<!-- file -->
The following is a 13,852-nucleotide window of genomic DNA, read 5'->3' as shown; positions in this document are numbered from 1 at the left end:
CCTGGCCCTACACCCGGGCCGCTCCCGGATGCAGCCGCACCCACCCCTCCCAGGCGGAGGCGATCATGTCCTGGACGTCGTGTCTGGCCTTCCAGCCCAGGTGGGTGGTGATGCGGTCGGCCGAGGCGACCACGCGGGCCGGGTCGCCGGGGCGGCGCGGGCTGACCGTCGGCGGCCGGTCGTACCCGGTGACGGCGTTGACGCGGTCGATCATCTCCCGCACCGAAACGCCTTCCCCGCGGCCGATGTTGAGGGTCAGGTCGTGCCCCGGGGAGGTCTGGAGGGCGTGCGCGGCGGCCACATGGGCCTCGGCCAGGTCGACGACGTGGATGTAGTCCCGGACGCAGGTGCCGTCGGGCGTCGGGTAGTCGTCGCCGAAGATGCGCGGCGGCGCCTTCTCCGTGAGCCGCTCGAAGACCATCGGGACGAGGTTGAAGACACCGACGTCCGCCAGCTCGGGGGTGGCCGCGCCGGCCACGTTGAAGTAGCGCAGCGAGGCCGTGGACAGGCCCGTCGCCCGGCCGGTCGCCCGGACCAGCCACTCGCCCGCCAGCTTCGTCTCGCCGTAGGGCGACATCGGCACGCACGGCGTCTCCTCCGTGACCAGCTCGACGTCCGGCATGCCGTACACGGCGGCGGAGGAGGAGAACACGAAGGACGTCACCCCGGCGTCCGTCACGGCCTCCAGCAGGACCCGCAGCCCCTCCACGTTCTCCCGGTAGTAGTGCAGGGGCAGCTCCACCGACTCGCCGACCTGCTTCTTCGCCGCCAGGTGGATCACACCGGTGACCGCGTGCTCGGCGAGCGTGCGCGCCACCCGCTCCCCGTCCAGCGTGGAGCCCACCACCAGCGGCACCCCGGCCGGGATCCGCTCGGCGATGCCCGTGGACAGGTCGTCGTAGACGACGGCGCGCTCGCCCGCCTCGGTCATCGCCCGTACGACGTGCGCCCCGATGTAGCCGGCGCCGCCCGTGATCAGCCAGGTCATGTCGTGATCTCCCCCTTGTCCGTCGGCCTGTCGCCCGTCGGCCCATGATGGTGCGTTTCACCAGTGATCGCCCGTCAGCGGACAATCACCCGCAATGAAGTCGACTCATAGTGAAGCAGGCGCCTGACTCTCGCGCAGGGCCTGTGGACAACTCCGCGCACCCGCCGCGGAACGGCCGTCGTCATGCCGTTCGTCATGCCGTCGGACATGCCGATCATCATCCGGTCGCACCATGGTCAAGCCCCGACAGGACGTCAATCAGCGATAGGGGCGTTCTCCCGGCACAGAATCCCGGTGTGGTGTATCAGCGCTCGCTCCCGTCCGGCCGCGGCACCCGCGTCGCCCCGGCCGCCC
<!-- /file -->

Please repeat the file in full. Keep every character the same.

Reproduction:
The following is a 13,852-nucleotide window of genomic DNA, read 5'->3' as shown; positions in this document are numbered from 1 at the left end:
CCTGGCCCTACACCCGGGCCGCTCCCGGATGCAGCCGCACCCACCCCTCCCAGGCGGAGGCGATCATGTCCTGGACGTCGTGTCTGGCCTTCCAGCCCAGGTGGGTGGTGATGCGGTCGGCCGAGGCGACCACGCGGGCCGGGTCGCCGGGGCGGCGCGGGCTGACCGTCGGCGGCCGGTCGTACCCGGTGACGGCGTTGACGCGGTCGATCATCTCCCGCACCGAAACGCCTTCCCCGCGGCCGATGTTGAGGGTCAGGTCGTGCCCCGGGGAGGTCTGGAGGGCGTGCGCGGCGGCCACATGGGCCTCGGCCAGGTCGACGACGTGGATGTAGTCCCGGACGCAGGTGCCGTCGGGCGTCGGGTAGTCGTCGCCGAAGATGCGCGGCGGCGCCTTCTCCGTGAGCCGCTCGAAGACCATCGGGACGAGGTTGAAGACACCGACGTCCGCCAGCTCGGGGGTGGCCGCGCCGGCCACGTTGAAGTAGCGCAGCGAGGCCGTGGACAGGCCCGTCGCCCGGCCGGTCGCCCGGACCAGCCACTCGCCCGCCAGCTTCGTCTCGCCGTAGGGCGACATCGGCACGCACGGCGTCTCCTCCGTGACCAGCTCGACGTCCGGCATGCCGTACACGGCGGCGGAGGAGGAGAACACGAAGGACGTCACCCCGGCGTCCGTCACGGCCTCCAGCAGGACCCGCAGCCCCTCCACGTTCTCCCGGTAGTAGTGCAGGGGCAGCTCCACCGACTCGCCGACCTGCTTCTTCGCCGCCAGGTGGATCACACCGGTGACCGCGTGCTCGGCGAGCGTGCGCGCCACCCGCTCCCCGTCCAGCGTGGAGCCCACCACCAGCGGCACCCCGGCCGGGATCCGCTCGGCGATGCCCGTGGACAGGTCGTCGTAGACGACGGCGCGCTCGCCCGCCTCGGTCATCGCCCGTACGACGTGCGCCCCGATGTAGCCGGCGCCGCCCGTGATCAGCCAGGTCATGTCGTGATCTCCCCCTTGTCCGTCGGCCTGTCGCCCGTCGGCCCATGATGGTGCGTTTCACCAGTGATCGCCCGTCAGCGGACAATCACCCGCAATGAAGTCGACTCATAGTGAAGCAGGCGCCTGACTCTCGCGCAGGGCCTGTGGACAACTCCGCGCACCCGCCGCGGAACGGCCGTCGTCATGCCGTTCGTCATGCCGTCGGACATGCCGATCATCATCCGGTCGCACCATGGTCAAGCCCCGACAGGACGTCAATCAGCGATAGGGGCGTTCTCCCGGCACAGAATCCCGGTGTGGTGTATCAGCGCTCGCTCCCGTCCGGCCGCGGCACCCGCGTCGCCCCGGCCGCCC